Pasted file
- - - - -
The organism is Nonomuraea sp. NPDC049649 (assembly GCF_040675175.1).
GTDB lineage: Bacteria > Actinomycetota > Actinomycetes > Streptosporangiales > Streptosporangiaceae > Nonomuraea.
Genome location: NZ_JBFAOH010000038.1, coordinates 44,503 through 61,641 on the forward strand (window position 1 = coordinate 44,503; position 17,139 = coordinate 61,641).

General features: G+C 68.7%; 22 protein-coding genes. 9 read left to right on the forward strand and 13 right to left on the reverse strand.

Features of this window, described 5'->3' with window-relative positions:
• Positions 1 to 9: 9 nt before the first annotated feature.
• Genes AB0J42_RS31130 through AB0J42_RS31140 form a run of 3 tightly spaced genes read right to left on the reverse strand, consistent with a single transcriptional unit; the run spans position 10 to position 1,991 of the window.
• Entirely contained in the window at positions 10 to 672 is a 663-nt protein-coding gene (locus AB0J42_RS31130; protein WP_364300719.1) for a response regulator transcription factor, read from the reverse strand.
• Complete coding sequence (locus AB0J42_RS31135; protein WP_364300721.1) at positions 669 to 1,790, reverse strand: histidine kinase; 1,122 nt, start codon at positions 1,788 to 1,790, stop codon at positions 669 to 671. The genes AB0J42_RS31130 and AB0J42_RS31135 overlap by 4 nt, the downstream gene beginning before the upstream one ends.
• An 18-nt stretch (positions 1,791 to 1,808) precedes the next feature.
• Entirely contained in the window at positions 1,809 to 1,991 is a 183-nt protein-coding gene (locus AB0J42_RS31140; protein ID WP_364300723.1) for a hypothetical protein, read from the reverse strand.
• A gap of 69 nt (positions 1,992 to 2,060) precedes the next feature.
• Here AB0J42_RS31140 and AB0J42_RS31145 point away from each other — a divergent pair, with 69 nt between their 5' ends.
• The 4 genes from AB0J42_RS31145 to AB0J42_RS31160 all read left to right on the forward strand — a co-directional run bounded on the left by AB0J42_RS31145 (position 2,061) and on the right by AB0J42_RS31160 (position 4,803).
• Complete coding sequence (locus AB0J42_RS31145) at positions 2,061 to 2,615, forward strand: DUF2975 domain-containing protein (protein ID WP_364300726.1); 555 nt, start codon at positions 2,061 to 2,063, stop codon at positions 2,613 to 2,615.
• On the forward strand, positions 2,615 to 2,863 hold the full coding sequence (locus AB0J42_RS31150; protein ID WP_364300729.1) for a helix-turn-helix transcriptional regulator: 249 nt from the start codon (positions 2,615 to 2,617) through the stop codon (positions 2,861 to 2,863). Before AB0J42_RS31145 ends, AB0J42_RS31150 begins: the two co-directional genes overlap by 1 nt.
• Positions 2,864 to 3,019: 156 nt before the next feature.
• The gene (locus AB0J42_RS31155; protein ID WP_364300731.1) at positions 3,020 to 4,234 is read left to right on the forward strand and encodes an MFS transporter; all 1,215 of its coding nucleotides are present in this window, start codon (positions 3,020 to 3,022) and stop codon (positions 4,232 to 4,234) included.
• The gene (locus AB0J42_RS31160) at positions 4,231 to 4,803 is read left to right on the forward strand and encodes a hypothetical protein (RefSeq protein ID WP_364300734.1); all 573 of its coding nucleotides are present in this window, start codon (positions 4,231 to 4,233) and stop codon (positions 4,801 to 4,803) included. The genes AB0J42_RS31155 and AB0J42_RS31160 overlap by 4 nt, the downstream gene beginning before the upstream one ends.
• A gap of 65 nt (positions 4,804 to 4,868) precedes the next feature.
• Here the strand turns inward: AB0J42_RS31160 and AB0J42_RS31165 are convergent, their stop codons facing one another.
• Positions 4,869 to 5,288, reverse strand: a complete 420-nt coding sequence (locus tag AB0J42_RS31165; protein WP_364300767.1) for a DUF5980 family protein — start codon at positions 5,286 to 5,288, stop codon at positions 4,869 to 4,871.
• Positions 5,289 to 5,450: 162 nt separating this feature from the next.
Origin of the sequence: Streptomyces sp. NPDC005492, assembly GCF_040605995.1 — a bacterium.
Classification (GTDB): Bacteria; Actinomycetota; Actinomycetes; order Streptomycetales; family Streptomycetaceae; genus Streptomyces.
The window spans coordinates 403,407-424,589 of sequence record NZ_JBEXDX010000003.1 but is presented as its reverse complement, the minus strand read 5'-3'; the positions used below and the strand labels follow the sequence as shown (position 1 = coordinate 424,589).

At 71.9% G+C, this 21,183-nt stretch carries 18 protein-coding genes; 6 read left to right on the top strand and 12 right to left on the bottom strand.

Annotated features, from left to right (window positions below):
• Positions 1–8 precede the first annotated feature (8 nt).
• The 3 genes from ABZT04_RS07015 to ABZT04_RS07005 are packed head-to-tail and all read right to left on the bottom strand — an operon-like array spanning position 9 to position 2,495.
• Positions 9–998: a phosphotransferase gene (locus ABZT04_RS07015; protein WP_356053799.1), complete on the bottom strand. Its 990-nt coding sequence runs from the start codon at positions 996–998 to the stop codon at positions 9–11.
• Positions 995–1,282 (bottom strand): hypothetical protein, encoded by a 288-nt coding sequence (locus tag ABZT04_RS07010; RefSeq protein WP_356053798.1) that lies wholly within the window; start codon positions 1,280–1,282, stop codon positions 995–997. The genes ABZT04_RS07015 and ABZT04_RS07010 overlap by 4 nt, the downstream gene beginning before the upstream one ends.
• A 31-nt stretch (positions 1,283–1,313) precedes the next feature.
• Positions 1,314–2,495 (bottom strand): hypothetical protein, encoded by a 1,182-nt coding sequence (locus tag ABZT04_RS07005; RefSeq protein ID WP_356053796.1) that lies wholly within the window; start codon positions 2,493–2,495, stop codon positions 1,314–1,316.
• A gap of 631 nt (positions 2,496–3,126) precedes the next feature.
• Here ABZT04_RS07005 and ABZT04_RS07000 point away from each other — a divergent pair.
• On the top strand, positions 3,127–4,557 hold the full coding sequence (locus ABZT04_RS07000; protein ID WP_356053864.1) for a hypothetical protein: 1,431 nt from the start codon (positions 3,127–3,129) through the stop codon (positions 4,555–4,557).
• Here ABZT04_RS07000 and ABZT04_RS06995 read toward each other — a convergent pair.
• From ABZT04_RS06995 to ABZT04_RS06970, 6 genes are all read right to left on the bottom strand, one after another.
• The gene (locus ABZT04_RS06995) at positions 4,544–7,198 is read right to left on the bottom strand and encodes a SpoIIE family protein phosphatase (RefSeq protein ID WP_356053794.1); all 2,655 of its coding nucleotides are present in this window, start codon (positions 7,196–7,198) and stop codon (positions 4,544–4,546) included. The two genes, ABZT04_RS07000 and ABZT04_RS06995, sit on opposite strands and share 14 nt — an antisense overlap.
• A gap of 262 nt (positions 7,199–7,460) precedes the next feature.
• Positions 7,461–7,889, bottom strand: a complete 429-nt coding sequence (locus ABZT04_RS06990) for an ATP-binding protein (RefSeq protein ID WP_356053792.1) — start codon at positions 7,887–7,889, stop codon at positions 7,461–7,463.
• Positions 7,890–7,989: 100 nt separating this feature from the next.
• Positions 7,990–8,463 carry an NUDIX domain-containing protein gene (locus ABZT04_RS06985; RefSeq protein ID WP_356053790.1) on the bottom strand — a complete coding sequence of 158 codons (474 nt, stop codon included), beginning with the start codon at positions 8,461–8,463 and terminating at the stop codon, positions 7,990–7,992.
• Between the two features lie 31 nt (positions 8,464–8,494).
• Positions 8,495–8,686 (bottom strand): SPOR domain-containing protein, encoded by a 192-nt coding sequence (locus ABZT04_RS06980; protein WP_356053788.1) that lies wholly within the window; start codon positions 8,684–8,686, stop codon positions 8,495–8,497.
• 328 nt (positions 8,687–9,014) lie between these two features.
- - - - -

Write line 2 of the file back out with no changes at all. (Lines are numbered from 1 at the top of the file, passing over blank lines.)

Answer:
GTDB lineage: Bacteria > Actinomycetota > Actinomycetes > Streptosporangiales > Streptosporangiaceae > Nonomuraea.